A Drag Racing Transmission and Gearing Overview
Transmissions that are built for drag racing are different from those designed for other motorsports and everyday use. Not only are they designed to withstand much higher stresses through extreme amounts of horsepower and torque, they’re designed with a different purpose in mind. The same can be said of rear-ends or differentials. Drag racing diffs have to handle tresses and they have to perform their job in a way similar to those installed in your grocery-getter, but they are designed to do it differently. We’ll go over the types of transmissions and what your ride needs to perform as well as possible.
Drag Racing Transmissions and Rear-Ends Need to Deliver Power Early
Your daily driver-grocery-getter car, even if it’s a high performance Camaro or Corvette, has different needs than a drag racer. Sure, you may enjoy hitting it light to light, but you also have to have smooth and controllable acceleration, decent gas mileage, and a decent engine RPM when cruising around town and on the highway. Your typical NASCAR racer has pretty similar needs-controllable acceleration (no tire spin), decent mileage (can’t hit the pits every few laps for gas), and it needs to keep the engine in the RPM-band where it’s producing max horsepower.
Your typical strip burner, heck, any drag racer, is very different. You want everything the engine produces translated to those big slicks right now, not when the engine hits max RPM. You don’t mind some tire spin right at launch, because that heats the tires up and gets them hooked up quicker once you’re out of the launch box, and gas mileage? HAH!
Older drag racing transmissions were a combination of two- and four-speed manuals. There really wasn’t enough time in the run for more and shifting is a weak point, a chance to mess up and lose, or blow your engine, so we tried to minimize the of shifts. These days some racers still use two-speed manuals, but now we’re seeing more and more guys going with automatics like ATI’s SuperGlide4. It’s an automatic, but it’s used like a manual.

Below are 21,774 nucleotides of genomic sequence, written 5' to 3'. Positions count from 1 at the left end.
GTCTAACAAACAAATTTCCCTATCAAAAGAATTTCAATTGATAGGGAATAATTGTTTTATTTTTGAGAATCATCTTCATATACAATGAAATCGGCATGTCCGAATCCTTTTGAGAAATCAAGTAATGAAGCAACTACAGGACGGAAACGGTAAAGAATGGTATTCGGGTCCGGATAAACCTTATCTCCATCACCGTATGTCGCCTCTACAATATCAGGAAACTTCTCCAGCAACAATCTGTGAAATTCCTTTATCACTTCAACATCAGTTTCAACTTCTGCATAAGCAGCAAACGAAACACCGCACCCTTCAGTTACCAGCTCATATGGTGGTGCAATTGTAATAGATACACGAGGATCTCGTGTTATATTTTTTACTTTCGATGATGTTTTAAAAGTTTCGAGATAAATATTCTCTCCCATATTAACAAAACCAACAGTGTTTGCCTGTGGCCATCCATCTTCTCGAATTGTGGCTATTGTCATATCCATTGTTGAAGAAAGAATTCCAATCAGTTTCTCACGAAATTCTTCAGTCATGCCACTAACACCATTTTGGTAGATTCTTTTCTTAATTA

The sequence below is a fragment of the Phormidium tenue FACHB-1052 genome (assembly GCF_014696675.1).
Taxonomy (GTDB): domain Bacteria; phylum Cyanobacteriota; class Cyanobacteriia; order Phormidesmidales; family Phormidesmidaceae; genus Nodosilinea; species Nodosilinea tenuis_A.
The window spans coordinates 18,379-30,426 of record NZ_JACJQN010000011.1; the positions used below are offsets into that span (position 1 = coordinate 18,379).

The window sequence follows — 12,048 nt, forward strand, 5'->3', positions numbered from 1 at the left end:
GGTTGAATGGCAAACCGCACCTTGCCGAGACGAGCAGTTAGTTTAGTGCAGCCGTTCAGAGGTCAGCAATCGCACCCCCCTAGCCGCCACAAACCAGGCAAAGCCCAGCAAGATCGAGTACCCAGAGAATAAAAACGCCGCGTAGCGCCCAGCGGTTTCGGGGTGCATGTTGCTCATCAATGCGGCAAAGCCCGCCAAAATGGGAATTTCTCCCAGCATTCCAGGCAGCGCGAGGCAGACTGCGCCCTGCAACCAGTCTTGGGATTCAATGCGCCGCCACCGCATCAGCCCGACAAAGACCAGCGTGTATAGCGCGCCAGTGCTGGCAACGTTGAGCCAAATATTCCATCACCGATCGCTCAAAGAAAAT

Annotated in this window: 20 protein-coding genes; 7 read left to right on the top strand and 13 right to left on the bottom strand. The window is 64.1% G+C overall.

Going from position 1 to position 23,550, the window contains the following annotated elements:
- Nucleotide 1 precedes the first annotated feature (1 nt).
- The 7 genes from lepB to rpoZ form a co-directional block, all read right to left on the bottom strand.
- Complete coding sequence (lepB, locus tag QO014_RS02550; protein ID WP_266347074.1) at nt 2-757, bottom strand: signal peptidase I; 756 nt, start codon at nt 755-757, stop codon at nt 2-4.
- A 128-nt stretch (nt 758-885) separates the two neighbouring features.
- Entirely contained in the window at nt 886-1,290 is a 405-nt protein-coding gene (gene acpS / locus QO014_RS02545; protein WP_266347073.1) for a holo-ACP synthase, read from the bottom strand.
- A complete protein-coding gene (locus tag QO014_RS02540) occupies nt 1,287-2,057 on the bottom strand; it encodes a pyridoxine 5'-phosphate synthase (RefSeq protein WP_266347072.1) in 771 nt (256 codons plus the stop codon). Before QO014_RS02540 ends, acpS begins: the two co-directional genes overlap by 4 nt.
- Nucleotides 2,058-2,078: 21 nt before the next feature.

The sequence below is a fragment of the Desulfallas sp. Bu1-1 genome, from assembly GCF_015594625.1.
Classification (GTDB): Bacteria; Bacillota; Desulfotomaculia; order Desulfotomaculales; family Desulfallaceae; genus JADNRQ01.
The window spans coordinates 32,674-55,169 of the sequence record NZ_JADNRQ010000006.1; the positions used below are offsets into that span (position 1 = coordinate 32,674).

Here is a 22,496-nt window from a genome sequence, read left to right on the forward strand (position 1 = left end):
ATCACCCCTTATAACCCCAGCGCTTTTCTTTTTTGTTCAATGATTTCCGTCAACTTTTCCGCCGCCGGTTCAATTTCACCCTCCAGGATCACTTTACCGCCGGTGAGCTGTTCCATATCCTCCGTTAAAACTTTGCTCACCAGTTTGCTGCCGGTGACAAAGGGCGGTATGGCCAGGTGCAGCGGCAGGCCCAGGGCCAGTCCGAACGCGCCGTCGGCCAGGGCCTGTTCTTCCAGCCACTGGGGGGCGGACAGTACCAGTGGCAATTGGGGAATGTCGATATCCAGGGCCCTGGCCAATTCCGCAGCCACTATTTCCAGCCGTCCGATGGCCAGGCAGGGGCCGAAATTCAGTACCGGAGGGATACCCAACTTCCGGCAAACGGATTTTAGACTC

As drag racers, we build our engines to produce the maximum horsepower and torque early in the torque band and then drop off pretty quickly. Guys like Jimmie Johnson and Jeff Gordon over in NASCAR have engines designed to produce more at the upper reaches of the torque band. Because we need our torque delivered to the ground quicker, we need what are known as “taller gears” or a lower ratio. Back when I was turning times at the track, we were using rear-ends with 4.11s and maybe 4.56s. Today it isn’t strange to see 5.13s and 5.38s.
Manual or Automatic?
If you’d asked me twenty or so years ago what kind of transmission I would recommend for a strip burning drag racer, I’d have probably pulled out the receipts for the transmissions I had built for me-3 speed manual clutchless from Muncie. There was just no way I’d recommend an automatic transmission for a drag racer back then. They couldn’t handle the torque and horsepower we were putting out. Another reason was that there too much torque lost in the torque converter.
However, companies like ATI have automatics out like the SuperGlide4 mentioned above that can handle almost 4,000 horsepower and that have some extra-awesome gear ratios for us drag racers. These companies have also created the lock-up converter. This is a torque converter that starts transferring full engine torque through the transmission at much lower engine RPMs than standard torque converters. This means that less of our engine’s torque at lower RPM is lost to converter slippage. Thus, we get a better launch.
I have known people at the track that have wanted manual transmissions but didn’t feel comfortable with them because they required them to pull their hand off the steering wheel to shift. I can admit, when you’re flying down the strip at 200 MPH on two rear wheels, the idea of pulling your hand off the steering wheel to shift just feels unnatural. This is one of the main advantages of an automatic transmission. You can either let it shift itself, bump shift with your knee, or use paddle shifters on the steering wheel.
Another reason you might choose a manual over an automatic also deals with ease of shifting. Most manuals have a shift patterns that requires you to move the shifter up or down and to one side or another, and then back up or down. Push up against the stops and you blow your shift and your pass. However, companies like B&M got by this problem with a type of shifter that requires you to push it forward and pull it back to shift-a ratchet shifter. This makes clean shifting with a manual much easier and more accurate and, more importantly, faster. When your pass lasts less than ten seconds, you have to do everything more quickly, even shifting gears.